Shown here are the upper crankcase breather hoses on your Cayenne. Pull the front engine cover off the top of the engine and inspect the hose between both valve covers (green arrow) as well as the hose connecting the air-oil separator to the intake manifold (yellow arrow) Also listen around the area of the air-oil separator (blue arrow) for any leaks. See our articles on Replacing Crankcase Breather Hoses for more information.

Also be sure to check the hoses (green arrow) on both sides leading from the air filter housings to the throttle body.
Figure 2

Also be sure to check the hoses (green arrow) on both sides leading from the air filter housings to the throttle body. These can develop cracks that can affect the fuel injection system. See our article on MAF Sensor Replacement for more information.

One other often-overlooked place that can develop vacuum leaks is the small seal on the inside of the oil filler cap (green arrow).
Figure 3

One other often-overlooked place that can develop vacuum leaks is the small seal on the inside of the oil filler cap (green arrow). Replacement is easy, simply pull the old seal out and place the new one in its place.

Shown here is the throttle body seal on your Porsche Cayenne.
Figure 4

Shown here is the throttle body seal on your Porsche Cayenne. This is another seal that can lose its effectiveness over time. See our article on Throttle Body Cleaning for more information.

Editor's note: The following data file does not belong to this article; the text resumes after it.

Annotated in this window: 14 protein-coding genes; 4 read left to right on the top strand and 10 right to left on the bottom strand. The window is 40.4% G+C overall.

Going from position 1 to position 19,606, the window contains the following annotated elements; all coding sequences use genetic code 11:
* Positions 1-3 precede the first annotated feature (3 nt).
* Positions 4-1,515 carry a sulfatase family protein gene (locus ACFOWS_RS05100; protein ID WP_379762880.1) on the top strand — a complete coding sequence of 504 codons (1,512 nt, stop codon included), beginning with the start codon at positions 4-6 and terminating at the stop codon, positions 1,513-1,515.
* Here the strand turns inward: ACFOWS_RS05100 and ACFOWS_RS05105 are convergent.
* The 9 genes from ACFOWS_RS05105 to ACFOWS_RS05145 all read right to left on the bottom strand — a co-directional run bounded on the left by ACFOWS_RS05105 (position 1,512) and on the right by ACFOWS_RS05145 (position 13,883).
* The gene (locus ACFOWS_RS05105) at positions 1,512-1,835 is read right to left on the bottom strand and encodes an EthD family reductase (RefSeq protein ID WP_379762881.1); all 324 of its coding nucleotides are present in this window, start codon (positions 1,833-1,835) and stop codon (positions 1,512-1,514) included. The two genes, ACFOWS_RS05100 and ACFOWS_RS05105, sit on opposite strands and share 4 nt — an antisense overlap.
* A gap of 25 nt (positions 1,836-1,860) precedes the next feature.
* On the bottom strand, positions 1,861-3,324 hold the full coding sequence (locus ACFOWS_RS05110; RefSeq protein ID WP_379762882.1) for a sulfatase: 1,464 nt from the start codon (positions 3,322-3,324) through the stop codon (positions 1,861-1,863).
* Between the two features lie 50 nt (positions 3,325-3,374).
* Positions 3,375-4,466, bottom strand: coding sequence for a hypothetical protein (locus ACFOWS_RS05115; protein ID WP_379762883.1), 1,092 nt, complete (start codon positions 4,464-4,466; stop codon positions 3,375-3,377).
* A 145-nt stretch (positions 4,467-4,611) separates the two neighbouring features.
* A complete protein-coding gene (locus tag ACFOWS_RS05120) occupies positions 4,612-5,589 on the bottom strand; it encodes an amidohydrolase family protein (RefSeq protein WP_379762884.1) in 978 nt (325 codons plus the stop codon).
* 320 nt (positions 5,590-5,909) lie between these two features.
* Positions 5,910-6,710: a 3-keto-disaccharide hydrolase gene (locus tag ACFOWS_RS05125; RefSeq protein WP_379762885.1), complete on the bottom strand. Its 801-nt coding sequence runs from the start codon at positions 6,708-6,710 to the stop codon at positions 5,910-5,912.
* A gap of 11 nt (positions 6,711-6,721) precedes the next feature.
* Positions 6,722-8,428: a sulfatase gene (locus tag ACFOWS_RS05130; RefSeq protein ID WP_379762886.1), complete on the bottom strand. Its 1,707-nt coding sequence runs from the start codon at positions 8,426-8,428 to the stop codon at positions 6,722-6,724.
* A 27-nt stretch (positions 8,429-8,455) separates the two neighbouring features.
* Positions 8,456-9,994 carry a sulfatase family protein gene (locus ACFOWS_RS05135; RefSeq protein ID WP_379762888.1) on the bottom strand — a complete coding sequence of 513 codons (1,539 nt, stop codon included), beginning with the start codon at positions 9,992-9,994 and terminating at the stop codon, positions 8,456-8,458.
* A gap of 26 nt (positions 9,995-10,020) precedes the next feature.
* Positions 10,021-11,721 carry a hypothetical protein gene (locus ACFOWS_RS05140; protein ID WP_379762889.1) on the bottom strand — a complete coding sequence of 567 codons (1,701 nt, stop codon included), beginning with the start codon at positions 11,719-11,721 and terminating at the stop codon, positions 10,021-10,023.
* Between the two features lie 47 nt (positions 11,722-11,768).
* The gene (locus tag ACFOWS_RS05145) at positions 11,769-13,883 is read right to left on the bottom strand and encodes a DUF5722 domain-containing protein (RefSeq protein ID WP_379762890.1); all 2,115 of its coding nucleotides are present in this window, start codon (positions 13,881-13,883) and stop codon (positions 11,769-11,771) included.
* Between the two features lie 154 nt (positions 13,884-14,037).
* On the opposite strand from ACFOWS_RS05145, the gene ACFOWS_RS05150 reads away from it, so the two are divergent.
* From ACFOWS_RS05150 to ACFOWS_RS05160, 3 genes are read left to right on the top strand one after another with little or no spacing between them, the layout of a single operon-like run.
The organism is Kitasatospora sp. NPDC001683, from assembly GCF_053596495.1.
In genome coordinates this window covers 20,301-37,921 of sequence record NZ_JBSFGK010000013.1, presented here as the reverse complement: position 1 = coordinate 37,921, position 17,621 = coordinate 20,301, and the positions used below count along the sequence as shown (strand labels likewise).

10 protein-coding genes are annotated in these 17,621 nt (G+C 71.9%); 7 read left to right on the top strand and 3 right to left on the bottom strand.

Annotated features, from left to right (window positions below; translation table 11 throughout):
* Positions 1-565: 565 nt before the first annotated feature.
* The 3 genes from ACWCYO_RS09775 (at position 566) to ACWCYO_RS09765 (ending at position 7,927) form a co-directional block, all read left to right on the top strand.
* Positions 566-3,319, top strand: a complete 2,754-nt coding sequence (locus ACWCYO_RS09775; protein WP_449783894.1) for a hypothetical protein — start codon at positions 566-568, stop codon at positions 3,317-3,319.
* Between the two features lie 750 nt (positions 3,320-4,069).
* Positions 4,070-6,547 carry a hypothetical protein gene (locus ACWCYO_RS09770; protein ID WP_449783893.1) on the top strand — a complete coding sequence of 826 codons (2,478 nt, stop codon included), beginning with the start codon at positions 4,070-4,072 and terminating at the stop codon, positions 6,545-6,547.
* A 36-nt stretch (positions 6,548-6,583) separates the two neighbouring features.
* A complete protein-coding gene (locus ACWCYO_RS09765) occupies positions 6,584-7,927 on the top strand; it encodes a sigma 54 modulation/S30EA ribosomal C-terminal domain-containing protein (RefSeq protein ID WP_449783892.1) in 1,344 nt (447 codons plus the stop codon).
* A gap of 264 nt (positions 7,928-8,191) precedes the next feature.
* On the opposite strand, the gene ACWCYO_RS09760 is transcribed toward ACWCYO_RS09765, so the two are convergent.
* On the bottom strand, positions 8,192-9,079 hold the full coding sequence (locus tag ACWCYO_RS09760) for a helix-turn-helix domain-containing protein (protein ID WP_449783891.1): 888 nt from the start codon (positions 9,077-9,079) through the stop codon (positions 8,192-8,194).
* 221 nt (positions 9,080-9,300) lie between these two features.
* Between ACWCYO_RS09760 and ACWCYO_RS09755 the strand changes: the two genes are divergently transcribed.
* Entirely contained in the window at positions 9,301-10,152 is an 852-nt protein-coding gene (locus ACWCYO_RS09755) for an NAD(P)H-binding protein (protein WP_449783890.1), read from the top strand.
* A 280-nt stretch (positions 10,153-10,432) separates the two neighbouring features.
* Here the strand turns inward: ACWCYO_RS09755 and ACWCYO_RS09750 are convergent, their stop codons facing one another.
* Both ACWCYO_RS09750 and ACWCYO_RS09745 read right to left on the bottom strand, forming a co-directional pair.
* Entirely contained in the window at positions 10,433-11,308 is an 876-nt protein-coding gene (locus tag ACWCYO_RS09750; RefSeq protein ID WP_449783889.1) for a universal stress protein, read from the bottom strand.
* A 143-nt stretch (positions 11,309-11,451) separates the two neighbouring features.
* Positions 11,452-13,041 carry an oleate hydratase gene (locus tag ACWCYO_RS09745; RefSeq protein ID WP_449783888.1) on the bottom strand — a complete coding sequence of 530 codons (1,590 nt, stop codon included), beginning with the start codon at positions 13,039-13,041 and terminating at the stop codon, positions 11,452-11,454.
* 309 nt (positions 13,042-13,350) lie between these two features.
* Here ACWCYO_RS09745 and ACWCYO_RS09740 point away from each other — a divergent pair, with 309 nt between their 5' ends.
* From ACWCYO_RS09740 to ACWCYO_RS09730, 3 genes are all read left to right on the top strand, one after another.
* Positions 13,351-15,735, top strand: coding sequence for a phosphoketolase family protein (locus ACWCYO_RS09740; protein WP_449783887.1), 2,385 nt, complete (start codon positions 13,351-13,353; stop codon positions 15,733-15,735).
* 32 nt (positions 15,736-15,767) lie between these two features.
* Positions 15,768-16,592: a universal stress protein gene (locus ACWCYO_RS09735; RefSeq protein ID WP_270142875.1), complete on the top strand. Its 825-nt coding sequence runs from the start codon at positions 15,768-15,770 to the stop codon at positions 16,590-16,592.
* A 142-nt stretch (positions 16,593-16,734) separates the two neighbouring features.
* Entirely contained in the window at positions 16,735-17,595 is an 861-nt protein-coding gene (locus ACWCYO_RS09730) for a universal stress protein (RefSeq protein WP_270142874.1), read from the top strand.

Shown here is one of the two large gaskets that fit on the underside of the intake manifold.
Figure 5

Shown here is one of the two large gaskets that fit on the underside of the intake manifold. While not as common, I have seen one gasket that did fail. See our article on Intake Manifold Removal for more information.

The valve cover gaskets can also be a source of vacuum leaks.
Figure 6

The valve cover gaskets can also be a source of vacuum leaks. Shown here is the engine with the left side valve cover removed. Please see our article on Valve Cover Gasket Replacement for more information.

Here is the air-oil separator that sits on top of the right side valve cover.
Figure 7

Here is the air-oil separator that sits on top of the right side valve cover. This can also leak internally and cause running problems.

Here is the gasket that sits inside the air-oil separator.
Figure 8

Here is the gasket that sits inside the air-oil separator. As you can see, the one in our project vehicle had been leaking (green arrow) because of this crack just above the seal. See our article on Repairing the Air-Oil Separator for more information.